The Ethics of Cloning

Here I would like to present several different views on the ethics concerning cloning.  Please note that these are the opinions of the authors and not the sole authority on the subject.  There are many opinions out there; I would encourage you to read these articles and find others, visit the relevant websites to get an idea of each person's assumptions, and form your own informed opinion on this issue.

Courtesy of the Roslin Institute

Many ethical and moral concerns have arisen over the potential applications of the cloning technology. The technology is still in its infancy and in the meantime, society as a whole has time to contemplate which uses of the technology might be acceptable and which would not. The suddenness of the news of the cloning of the first adult animal caught almost all commentators by surprise and some suggested that we should have fully discussed the implications of our work before we started. The public may see science as a series of 'breakthroughs' but in reality progress is much more continuous. Where in the sequence of events that led to Dolly should we have consulted and with whom? It is also impossible to predict all potential applications of a new technology. Most will be beneficial but all technology can be misused in one way or another. The solution is not to regulate the technology itself but how it is applied.

Those concerned that scientists were "playing at God" seemed to ignore how much mankind has altered the cards that we were originally dealt. Animals were first domesticated about 5000 years ago and selective breeding since has produced modern strains of livestock, plants and pets which are very different from their original progenitors. In medicine, our current life expectancy of well over 70 years is a result of direct intervention in nature, from improved prenatal care, vaccination and use of antibiotics. The human condition is still far from perfect and there is no particular reason now to call a general halt to what most people view as progress.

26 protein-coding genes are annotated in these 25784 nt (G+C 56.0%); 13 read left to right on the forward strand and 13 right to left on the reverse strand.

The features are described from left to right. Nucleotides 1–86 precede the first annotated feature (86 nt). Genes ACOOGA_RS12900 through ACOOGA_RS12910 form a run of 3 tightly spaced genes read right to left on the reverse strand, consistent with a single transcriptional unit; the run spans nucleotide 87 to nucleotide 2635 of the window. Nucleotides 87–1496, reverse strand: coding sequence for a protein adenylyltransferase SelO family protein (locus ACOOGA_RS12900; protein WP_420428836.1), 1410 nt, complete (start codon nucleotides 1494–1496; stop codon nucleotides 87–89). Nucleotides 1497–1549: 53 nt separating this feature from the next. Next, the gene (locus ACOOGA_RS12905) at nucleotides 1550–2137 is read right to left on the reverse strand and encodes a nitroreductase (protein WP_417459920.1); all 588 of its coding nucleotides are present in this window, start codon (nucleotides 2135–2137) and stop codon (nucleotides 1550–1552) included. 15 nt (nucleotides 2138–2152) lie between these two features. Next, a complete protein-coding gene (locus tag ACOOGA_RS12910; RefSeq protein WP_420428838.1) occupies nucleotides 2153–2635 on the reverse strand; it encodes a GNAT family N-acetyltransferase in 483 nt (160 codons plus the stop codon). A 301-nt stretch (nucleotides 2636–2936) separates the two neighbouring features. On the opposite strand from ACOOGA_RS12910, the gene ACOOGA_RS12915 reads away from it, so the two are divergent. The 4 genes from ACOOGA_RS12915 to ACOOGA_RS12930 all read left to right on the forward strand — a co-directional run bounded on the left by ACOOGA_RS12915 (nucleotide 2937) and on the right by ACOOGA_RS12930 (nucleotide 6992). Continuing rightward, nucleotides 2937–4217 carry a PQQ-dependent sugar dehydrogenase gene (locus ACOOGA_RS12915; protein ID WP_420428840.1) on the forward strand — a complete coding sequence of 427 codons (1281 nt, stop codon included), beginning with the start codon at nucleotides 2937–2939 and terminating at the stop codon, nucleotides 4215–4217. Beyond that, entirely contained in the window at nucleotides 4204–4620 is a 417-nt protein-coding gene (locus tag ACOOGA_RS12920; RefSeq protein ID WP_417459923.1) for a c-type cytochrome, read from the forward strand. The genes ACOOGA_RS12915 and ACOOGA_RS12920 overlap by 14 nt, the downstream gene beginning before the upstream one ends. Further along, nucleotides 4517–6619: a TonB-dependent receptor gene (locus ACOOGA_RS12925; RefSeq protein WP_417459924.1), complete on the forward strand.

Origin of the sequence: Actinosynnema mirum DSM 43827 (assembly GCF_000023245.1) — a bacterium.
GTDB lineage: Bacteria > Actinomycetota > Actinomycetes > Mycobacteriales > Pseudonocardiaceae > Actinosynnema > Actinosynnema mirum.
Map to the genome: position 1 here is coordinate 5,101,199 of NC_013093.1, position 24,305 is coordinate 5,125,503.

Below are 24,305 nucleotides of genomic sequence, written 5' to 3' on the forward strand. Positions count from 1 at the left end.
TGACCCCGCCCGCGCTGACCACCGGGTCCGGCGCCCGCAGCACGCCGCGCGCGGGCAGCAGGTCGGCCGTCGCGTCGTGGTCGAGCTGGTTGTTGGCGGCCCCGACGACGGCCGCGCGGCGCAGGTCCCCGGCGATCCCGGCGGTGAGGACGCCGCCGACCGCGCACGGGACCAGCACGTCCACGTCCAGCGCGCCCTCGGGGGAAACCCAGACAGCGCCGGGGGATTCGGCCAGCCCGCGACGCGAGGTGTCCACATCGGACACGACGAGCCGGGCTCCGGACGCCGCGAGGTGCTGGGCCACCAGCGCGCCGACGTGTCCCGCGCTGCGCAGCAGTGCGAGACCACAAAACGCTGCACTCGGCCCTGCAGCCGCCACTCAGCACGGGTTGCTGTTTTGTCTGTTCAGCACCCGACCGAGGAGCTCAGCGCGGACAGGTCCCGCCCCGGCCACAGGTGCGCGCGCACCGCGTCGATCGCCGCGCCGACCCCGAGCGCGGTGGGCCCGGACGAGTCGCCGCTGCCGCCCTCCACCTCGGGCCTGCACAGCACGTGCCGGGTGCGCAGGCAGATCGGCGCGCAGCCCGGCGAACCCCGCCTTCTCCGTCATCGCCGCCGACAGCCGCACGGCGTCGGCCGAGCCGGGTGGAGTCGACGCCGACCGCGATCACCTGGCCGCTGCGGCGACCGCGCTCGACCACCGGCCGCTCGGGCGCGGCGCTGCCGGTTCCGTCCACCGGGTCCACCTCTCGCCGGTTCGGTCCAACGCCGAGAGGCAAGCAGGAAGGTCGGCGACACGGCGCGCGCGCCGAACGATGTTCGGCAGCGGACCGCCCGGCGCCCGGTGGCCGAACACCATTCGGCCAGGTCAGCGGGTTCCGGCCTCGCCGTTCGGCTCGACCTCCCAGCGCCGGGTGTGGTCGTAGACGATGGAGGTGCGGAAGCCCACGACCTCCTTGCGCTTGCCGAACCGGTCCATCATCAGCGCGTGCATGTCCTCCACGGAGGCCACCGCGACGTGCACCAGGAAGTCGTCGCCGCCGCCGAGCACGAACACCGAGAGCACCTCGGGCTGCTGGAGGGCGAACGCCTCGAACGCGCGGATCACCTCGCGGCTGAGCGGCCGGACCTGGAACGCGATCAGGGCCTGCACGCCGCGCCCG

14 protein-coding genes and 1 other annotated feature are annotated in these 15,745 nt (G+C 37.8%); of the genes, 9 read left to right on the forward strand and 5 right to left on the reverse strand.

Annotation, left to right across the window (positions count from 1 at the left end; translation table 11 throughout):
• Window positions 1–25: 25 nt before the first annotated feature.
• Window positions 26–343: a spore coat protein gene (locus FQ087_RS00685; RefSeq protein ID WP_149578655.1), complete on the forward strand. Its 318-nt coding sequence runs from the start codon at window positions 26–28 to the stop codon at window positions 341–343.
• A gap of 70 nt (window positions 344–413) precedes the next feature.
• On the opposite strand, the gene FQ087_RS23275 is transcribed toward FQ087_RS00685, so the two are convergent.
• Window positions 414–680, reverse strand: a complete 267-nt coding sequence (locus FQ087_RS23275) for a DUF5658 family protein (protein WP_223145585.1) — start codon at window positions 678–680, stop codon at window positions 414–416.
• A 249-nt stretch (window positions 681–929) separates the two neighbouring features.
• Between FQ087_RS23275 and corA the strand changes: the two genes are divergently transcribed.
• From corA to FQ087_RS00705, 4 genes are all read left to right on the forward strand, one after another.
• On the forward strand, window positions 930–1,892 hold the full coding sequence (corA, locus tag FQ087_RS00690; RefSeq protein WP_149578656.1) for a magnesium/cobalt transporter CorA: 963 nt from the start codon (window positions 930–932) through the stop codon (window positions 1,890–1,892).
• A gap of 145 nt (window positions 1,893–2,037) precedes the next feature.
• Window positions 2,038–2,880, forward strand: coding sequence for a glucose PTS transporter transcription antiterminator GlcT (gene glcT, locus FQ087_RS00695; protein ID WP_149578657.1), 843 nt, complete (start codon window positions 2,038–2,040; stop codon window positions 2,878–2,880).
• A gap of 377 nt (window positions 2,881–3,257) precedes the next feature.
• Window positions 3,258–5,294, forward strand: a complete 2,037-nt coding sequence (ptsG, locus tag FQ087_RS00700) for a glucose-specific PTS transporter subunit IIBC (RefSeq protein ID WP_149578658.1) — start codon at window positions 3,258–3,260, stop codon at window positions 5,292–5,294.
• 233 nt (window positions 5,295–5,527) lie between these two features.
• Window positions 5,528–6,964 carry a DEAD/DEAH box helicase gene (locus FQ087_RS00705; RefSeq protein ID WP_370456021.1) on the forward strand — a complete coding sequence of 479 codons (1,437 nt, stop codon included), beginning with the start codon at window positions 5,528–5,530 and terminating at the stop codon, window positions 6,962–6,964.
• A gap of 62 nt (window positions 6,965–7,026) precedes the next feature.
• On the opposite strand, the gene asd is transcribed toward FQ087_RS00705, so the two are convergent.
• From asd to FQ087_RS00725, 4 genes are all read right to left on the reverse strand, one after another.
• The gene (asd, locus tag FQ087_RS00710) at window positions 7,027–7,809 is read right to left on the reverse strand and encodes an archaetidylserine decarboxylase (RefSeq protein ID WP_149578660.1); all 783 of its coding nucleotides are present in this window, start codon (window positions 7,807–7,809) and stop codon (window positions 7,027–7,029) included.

Primer on ethics and human cloning
By Glenn McGee
Courtesy of Action Bioscience

Human somatic cell nuclear transfer, otherwise known (somewhat inaccurately) as creating an embryo by "cloning," involves1:
  • The starvation and subsequent implantation of DNA from specialized, non-sexual cells of one organism (e.g., cells specialized to make that organism's hair or milk) into an egg whose DNA nucleus has been removed.
  • The resulting egg and nucleus are shocked or chemically treated so that the egg begins to behave as though fertilization has occurred, resulting in the beginning of embryonic development of a second organism containing the entire genetic code of the first organism.

Mammalian cloning, through this nuclear transfer process, has resulted in the birth of hundreds of organisms to date. However, significantly more nuclear transfer generated embryos fail during pregnancy than would fail in sexual reproduction, and a substantial majority of cloned animals who have survived to birth have had some significant birth defect.

Reproduction, or perhaps more accurately, replication of an organism's DNA identity does not normally occur in mammals, with the exception of twinning, which always results in the simultaneous birth of siblings. Only plants reproduce through replication from one generation to another. The prospect of such replication for humans has resulted in the most controversial debate about reproduction ever to be taken up in western civilization.

Cloning Issues

In addition to the obvious risks to the first child, noted below, those who oppose human cloning point to the repugnance of a style of reproduction with such profound potential for vanity, arguing that the freedom of children and nature of the family are in danger.

Proponents of cloning suggested it might serve as a new, unusual but perhaps efficacious treatment for infertility, enabling those unable to pass genes to future generations to do so in a way that is at least analogous to the familial linkage of twins.

Perhaps the most urgent ethical, legal and social issues about cloning arise in the context and process that may lead to the birth of a first human clone. This is so because, as has been pointed out by scholars and politicians, early human experiments are likely to result in a number of clinical failures and lead to miscarriage, the necessity of dozens or even hundreds of abortions, or births of massively deformed offspring. Recent study of mammalian cloning also suggests that a number of defects often created in the reprogramming of the egg do not manifest themselves until later in the life of the resulting clone, so that mature clones have often undergone spectacular, unforeseen deaths.2